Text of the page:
Crewe Alexandra won their second big game at Wembley in two years, after beating Southend United 2-0 in the Football League Trophy final. The two Wembley wins are a reward for how the Alex approach the game.
Despite spending most of their existence in the bottom tiers of English football, Alexandra have stayed faithful to attacking, passing football and building through youth.
They have resisted the negative pragmatism that often defines those scrapping for promotion in the lower leagues. The approach has made the Alex unique in their section of the game and a first major trophy is a just reward for years of going against the grain.
Their model for team-building is the brainchild of long-time former manager Dario Gradi. He cultivated a reliance on young talent and an emphasis on stylish passing.
Under Gradi's tutelage, the Alex became a conveyor belt for many promising young stars. These stars were always inevitably sold for the profits that keep a club like Crewe in business.
Among Gradi's best finds were future England internationals and Premier League regulars David Platt and Danny Murphy. Others future Premier League players to come from the Alex include Rob Jones, Neil Lennon and Dean Ashton.
Financial reality means Crewe's best teams will always be broken up before they have the chance to mature. However, the Alex simply make their profit, bide their time and continue to develop players.
Steve Davis succeeded Gradi as manager in 2011. As one of Gradi's former players, Davis ensures continuity for Crewe's way of doing things. He has overseen the latest batch of Alex academy graduates.
His precocious young team secured promotion from English football's bottom division last season. They won the League Two Playoff final, beating Southend 2-0 at Wembley in May, 2012.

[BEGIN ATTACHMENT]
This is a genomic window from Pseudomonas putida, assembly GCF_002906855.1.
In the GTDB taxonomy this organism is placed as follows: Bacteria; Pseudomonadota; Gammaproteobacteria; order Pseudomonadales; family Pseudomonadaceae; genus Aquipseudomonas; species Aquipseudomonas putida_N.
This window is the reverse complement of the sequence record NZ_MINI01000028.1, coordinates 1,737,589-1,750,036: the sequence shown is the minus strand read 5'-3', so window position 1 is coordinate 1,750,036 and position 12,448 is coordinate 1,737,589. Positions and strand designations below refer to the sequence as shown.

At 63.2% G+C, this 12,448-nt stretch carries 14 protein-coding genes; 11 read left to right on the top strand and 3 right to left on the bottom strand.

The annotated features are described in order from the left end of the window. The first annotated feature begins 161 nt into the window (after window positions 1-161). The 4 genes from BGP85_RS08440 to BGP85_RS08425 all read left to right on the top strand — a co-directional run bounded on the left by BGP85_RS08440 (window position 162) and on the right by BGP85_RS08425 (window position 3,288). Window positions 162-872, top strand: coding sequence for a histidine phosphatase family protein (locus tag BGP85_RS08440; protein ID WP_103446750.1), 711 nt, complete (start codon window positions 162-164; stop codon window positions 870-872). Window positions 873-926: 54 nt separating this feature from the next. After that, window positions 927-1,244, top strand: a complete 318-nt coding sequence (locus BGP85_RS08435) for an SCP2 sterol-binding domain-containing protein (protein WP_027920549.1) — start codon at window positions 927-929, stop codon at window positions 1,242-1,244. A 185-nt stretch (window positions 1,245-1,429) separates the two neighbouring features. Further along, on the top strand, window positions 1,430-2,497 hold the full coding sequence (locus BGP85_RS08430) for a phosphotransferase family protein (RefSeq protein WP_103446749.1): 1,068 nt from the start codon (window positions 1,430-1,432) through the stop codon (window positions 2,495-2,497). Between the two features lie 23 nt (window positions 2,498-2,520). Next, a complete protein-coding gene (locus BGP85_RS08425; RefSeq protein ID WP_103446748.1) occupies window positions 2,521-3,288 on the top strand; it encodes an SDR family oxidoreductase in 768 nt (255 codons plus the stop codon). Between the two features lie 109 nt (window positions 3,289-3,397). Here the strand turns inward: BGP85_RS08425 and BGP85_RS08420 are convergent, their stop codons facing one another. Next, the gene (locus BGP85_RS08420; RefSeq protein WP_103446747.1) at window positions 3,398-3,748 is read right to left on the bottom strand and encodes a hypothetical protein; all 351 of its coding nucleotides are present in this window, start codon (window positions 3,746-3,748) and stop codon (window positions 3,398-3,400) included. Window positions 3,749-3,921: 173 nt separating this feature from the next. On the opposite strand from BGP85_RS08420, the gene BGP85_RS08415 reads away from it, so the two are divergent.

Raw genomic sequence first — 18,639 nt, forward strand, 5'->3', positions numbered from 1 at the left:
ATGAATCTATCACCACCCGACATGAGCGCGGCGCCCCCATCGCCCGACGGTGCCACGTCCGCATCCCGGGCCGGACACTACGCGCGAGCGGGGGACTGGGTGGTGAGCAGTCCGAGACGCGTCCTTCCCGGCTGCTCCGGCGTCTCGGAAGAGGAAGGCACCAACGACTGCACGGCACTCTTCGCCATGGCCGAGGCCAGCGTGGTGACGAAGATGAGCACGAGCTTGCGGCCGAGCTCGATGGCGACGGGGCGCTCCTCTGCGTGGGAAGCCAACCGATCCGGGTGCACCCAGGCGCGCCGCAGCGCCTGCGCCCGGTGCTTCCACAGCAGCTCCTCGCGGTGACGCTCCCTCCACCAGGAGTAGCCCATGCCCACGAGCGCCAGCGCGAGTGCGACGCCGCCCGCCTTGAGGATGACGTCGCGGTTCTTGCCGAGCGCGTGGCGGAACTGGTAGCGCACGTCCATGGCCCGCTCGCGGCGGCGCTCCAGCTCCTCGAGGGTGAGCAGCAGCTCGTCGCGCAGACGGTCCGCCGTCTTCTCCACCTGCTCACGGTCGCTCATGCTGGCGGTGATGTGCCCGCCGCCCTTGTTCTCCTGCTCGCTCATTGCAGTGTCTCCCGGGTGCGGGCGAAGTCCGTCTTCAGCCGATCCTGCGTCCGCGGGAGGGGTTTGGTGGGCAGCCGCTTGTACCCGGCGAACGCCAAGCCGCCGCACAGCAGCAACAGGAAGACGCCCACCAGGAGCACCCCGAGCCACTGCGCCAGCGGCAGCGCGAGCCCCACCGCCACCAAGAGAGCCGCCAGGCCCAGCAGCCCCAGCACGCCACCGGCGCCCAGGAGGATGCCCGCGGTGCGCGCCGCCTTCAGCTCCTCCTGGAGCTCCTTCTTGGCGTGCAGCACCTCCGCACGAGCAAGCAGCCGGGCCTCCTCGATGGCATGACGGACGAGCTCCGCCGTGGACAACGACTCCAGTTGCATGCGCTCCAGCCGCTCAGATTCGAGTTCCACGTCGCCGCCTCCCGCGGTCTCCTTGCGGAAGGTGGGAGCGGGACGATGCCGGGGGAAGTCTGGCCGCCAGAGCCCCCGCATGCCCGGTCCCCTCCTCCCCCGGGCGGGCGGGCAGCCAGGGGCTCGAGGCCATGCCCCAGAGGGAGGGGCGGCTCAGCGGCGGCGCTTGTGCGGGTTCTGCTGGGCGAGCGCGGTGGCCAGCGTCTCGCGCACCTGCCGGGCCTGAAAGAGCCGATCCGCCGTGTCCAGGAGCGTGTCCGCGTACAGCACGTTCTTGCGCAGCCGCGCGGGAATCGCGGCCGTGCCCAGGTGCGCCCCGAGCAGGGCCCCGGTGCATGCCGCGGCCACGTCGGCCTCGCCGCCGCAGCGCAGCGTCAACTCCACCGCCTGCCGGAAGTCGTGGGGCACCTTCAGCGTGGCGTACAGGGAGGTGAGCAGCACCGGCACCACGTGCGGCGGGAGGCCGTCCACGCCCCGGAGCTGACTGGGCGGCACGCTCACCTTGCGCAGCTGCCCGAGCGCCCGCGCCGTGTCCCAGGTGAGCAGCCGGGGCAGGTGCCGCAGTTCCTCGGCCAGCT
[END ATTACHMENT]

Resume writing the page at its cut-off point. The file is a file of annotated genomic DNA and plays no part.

Inevitably after that success, the Alex had to part with two of their brightest young stars. Midfielder Ashley Westwood joined Premier League outfit Aston Villa.
Mercurial forward Nick Powell signed for prospective Premier League champions Manchester United. Such is life for the Alex, who simply turned back to the conveyor belt to replenish their youthful ranks.
Cat-quick striker Max Clayton has helped fill the void left by Powell. Along with Luke Murphy and Arsenal loanee Chuks Aneke, Clayton forms a skillful trio that adds true flair to Crewe's play.
The three combined to set up the Railway Men's clinching goal in the Johnstone's Paint Trophy final, once again besting Southend. Murphy found Aneke with a nice pass and he combined with Byron Moore to position Clayton to nudge the ball into an empty net.
It was a typically slick and intelligent goal that emphasized the quality football Crewe have stayed faithful to in the lower leagues.
Aneke's quality and raw potential has boosted the squad in League One. However, the Gunners youngster isn't the catalyst for a team already bred to play passing football with a flourish.
Where many others become defensive after earning promotion, thinking safety first, the Alex continue to pass and rely on technical, forward-thinking players.
In the English game still too often defined by a kick and rush mentality and roughhouse tactics, Crewe's purist approach remains as refreshing today, as it was when Gradi took charge in 1983.
It has brought them a promotion and a cup success at Wembley in two seasons. That's simply a fitting reward for a club that sticks to its principles about how the game should be played and how to acquire and develop those who play it.